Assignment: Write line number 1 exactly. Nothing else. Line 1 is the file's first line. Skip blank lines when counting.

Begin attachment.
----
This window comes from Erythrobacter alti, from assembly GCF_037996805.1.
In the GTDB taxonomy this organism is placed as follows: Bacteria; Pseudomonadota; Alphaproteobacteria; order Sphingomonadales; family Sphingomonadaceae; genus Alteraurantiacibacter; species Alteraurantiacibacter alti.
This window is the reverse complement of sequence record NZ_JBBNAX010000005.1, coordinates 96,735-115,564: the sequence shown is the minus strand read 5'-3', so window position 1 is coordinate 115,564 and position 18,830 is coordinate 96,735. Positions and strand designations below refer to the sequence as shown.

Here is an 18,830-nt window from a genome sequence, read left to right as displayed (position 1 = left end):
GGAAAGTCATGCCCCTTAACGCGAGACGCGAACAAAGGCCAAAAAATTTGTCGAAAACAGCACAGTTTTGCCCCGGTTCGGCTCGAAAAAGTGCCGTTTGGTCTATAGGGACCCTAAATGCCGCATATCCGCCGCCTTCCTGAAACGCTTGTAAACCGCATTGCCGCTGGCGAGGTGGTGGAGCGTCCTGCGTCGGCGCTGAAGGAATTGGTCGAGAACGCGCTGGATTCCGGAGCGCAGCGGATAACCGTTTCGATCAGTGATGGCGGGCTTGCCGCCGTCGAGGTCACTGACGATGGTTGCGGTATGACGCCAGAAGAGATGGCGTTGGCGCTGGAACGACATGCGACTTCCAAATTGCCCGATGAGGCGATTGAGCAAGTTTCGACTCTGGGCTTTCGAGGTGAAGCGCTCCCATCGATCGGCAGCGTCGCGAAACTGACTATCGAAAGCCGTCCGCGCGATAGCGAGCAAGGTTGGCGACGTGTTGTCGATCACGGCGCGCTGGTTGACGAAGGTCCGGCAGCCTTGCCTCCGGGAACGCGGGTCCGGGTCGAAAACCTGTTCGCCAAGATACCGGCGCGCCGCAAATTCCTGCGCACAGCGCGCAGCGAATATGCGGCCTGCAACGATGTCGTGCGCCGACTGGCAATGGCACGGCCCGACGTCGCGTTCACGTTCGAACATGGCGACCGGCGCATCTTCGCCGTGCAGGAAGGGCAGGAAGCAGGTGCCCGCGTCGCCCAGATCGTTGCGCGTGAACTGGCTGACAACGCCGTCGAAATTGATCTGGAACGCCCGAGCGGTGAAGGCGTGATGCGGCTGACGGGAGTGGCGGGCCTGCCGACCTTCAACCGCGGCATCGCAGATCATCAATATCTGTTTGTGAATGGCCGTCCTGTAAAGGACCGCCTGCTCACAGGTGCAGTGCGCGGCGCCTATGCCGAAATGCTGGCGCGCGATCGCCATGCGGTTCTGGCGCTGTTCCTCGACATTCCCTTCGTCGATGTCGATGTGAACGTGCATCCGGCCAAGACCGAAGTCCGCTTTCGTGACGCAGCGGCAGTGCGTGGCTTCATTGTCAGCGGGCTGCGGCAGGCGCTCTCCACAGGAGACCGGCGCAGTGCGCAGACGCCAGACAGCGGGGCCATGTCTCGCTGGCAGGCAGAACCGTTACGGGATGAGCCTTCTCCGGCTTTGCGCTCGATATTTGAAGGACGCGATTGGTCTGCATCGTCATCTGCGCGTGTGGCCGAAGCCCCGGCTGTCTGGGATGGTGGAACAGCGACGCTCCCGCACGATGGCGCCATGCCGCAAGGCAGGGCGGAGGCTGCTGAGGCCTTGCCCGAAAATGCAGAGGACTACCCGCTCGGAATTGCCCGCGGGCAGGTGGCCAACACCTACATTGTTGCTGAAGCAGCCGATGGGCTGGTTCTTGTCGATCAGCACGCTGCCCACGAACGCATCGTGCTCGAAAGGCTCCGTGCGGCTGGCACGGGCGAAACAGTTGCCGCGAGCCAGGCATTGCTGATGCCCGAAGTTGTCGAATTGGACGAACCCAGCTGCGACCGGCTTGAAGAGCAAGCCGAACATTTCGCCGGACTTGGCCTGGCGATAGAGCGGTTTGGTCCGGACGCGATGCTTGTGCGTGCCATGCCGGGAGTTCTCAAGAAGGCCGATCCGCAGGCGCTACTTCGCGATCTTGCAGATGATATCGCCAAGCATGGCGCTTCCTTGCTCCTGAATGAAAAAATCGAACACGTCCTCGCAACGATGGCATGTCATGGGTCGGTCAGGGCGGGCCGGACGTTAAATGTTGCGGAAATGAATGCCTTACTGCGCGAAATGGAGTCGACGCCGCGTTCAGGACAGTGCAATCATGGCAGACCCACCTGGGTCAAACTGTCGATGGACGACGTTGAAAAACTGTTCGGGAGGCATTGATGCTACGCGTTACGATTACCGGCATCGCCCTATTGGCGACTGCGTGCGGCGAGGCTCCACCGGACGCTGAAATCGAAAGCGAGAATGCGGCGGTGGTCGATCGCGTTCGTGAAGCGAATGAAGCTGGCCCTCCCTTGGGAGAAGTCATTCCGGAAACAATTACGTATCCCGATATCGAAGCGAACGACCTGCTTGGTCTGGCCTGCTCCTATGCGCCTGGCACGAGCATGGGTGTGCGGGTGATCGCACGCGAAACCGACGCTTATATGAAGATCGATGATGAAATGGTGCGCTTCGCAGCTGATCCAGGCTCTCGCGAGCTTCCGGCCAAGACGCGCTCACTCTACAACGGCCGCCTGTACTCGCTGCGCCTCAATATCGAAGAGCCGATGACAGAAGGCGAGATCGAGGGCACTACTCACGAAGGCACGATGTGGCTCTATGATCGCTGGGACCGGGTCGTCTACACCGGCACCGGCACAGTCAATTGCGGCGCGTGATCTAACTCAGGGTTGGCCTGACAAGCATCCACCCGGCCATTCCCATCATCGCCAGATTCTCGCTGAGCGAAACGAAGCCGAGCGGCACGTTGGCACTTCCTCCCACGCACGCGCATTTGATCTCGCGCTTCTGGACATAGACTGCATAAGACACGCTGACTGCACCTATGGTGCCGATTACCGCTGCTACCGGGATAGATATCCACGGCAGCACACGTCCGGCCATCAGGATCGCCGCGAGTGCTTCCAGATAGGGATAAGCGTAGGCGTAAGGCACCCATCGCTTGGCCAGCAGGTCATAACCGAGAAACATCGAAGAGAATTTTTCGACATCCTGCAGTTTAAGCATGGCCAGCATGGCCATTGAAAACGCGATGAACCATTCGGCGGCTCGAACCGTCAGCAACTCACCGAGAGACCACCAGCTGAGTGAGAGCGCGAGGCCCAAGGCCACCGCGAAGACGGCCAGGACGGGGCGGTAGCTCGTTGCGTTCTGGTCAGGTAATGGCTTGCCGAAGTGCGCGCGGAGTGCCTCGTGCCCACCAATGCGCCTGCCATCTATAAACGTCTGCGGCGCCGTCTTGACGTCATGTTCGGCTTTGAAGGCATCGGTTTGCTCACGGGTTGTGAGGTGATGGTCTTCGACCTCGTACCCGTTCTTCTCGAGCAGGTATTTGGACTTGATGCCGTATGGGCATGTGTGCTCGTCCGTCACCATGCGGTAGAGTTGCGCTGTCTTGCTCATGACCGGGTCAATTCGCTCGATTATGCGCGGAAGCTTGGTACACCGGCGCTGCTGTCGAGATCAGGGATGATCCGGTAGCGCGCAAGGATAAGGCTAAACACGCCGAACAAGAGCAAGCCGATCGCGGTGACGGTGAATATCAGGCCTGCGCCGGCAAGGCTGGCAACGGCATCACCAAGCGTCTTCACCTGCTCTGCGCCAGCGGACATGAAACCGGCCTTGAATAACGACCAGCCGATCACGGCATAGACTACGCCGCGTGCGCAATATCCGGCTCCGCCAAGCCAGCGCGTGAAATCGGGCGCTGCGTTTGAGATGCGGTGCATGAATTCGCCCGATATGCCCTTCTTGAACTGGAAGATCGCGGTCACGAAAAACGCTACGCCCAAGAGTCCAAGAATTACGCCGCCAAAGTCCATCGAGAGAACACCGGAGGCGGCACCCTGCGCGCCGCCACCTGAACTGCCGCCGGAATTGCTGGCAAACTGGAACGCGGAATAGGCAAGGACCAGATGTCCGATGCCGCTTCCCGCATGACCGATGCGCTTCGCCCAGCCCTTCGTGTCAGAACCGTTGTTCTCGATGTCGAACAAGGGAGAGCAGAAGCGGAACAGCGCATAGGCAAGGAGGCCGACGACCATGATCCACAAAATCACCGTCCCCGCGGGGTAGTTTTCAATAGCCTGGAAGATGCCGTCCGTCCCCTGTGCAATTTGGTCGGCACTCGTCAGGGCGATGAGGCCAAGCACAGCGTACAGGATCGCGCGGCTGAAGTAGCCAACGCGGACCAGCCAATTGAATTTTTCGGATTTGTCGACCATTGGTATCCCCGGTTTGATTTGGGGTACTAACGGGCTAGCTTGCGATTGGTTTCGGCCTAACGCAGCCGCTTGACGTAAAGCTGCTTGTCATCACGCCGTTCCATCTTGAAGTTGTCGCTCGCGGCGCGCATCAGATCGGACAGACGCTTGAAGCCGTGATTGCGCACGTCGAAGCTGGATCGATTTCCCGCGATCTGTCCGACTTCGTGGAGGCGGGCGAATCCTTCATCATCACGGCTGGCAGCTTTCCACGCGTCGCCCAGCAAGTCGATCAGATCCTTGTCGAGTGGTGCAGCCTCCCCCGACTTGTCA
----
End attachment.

This window comes from Erythrobacter alti, from assembly GCF_037996805.1.